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Country star Susan McCann was once so broke she couldn’t afford Philomena Begley gig

“I couldn’t afford to go and see Philomena because we had two very young children and were paying a mortgage and it was tough going.”

Susan (right) on the Late Late Show Country special in 2017 with Philomena Begley and Margo© Andres Poveda

Susan has enjoyed a great career in country music

Susan chatting with our man Eddie Rowley

Susan and Dennis get married

Susan hit the big time after her song Big Tom Is Still The King

Susan reflecting on her success throughout her long career

Eddie RowleySunday World

She’s an Irish country music legend, but Susan McCann reveals she was so hard up before hitting the big time she couldn’t afford the ticket price to a Philomena Begley gig.

Speaking today on the Sunday Worldcountry music podcast, My Country Life, where she recounts her life story, Susan (73) tells how she came from humble origins in the townland of Carrickstrickan outside the village of Forkhill, South Armagh.

Susan grew up in a two-bed cottage that housed 11 family members and had no electricity or running water.

She remembers listening to records of her favourite American country stars, Dolly Parton, Tammy Wynette and Johnny Cash on a battery operated record player.

Susan has enjoyed a great career in country music

At 16, she started singing in a local céili band, where she met her future husband, Dennis Heaney, who was the accordion player.

They both left the band when they got married five years later, with Susan becoming a hairdresser and Dennis studying accountancy.

“We got married, had two children. Dennis was studying to do his accountancy at the time and I wasn’t making a fortune doing hairdressing. We built our house and lived a modest life for the first five years of our marriage.”

Susan and Dennis get married

They supplemented their income playing music three nights a week in their band, The Fairylanders.

It was a night out to celebrate their fifth wedding anniversary that ultimately changed the course of their life and would see Susan become an Irish country music superstar.

“We went for our dinner in The Ardmore Hotel in Newry to celebrate our wedding anniversary and Philomena was doing a concert in The Ardmore that night,” Susan recalls.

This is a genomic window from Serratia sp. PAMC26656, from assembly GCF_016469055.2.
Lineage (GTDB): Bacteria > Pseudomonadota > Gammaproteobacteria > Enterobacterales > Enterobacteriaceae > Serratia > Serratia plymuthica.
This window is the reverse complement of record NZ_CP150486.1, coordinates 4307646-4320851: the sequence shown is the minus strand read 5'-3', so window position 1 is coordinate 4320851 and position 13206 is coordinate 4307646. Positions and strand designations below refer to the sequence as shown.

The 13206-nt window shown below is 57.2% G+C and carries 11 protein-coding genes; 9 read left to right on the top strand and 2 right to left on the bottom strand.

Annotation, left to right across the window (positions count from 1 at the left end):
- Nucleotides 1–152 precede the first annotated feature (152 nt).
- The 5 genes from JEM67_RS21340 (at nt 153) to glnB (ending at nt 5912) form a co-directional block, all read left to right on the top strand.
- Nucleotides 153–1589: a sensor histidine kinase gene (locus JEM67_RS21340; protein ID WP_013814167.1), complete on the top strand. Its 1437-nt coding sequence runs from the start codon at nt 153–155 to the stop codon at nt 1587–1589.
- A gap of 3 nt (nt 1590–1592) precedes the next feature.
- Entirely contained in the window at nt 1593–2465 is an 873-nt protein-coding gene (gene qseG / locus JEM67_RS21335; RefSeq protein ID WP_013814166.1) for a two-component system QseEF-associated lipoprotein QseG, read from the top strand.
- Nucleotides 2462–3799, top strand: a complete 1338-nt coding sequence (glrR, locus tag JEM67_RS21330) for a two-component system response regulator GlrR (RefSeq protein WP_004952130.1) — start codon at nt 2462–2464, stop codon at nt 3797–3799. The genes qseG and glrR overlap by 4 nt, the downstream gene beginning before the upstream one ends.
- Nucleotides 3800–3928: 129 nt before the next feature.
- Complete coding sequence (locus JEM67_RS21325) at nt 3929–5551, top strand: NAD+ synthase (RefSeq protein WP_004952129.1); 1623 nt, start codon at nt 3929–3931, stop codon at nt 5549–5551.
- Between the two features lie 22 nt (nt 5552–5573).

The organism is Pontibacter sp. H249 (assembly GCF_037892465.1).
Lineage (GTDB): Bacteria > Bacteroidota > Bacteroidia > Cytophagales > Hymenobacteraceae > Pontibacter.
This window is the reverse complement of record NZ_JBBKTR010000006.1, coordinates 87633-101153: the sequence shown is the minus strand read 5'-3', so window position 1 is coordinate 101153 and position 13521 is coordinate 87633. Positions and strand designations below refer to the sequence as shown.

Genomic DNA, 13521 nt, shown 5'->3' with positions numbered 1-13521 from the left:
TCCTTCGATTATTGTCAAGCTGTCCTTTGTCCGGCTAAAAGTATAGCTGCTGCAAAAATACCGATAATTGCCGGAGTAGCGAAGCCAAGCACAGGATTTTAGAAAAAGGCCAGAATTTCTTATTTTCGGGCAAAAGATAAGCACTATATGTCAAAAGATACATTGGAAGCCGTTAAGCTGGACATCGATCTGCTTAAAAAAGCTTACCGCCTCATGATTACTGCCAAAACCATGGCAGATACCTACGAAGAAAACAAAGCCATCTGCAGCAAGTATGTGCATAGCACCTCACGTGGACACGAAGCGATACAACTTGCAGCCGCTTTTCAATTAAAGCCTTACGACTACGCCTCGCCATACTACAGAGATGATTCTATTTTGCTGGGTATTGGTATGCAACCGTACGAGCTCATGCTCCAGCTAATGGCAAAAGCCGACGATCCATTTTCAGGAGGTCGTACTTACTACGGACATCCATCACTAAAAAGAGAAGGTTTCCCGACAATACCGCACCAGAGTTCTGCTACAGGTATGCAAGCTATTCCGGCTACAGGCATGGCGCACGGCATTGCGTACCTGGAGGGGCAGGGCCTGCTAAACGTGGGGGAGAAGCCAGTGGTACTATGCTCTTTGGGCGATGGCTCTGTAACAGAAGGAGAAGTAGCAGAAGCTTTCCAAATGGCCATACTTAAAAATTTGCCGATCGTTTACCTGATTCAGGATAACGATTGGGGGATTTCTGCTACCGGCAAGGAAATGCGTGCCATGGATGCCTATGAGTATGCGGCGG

“Mickey Magill was a promoter at the time and running the concert. We used to play for Mickey at social dances as a three-piece.

“He came into the restaurant and he said, ‘Are you coming in?’ I said, ‘No, we’re just out for a meal.’ He said, ‘C’mon in and see Philomena!’ He went on and on and I said, ‘Mickey, I can’t afford to go in. I don’t have a ticket and I can’t afford to pay for a ticket, so does that satisfy you!’

“He said, ‘I’m not looking for money, come on in.’ I couldn’t afford to go and see Philomena because we had two very young children and were paying a mortgage and it was tough going.”

Susan and Dennis took up the offer to see Philomena Begley that night. “We were watching Philomena and she was great,” she says.

Susan chatting with our man Eddie Rowley

“She was heavily pregnant with Mary at the time, her first baby. I thought, ‘imagine being able to do that and you pregnant! The place was packed and everybody was loving it. I was a huge fan of Philomena at the time and still am. I would have always looked up to Philomena.”

The late country music promoter Tony Loughman, who was then Philomena’s manager, approached Susan that night with an offer to work with her — and this would be the start of her phenomenal career.


“Tony put a band around me, we were called Susan McCann and The Storytellers, and he gave me a song called Big Tom Is Still The King to record,” she remembers.

“He said, ‘the Big Tom followers will love this, and then they’ll get to know you,’ which was true. Within three or four months of that single being released in 1977 I was a household name all over Ireland. I was so lucky.

Susan hit the big time after her song Big Tom Is Still The King

“The showband thing was coming to an end, but the country music thing was well up there. Philomena Begley was massive when I started, and Margo was massive, and Big Tom.

“Within three or four months I was up on the same level as Philomena and Margo. I was doing all the ballrooms around England. I thought all my birthdays had come at once.

“When I recorded the song, Big Tom was thrilled and he agreed to do interviews with me and have photographs with me. He gave me a lot of advice for the road. If it hadn’t been for him I don’t know if I ever would have made it."

To hear Susan tell these stories and lots more, listen now on the Sunday World podcast My Country Life with Eddie Rowley.

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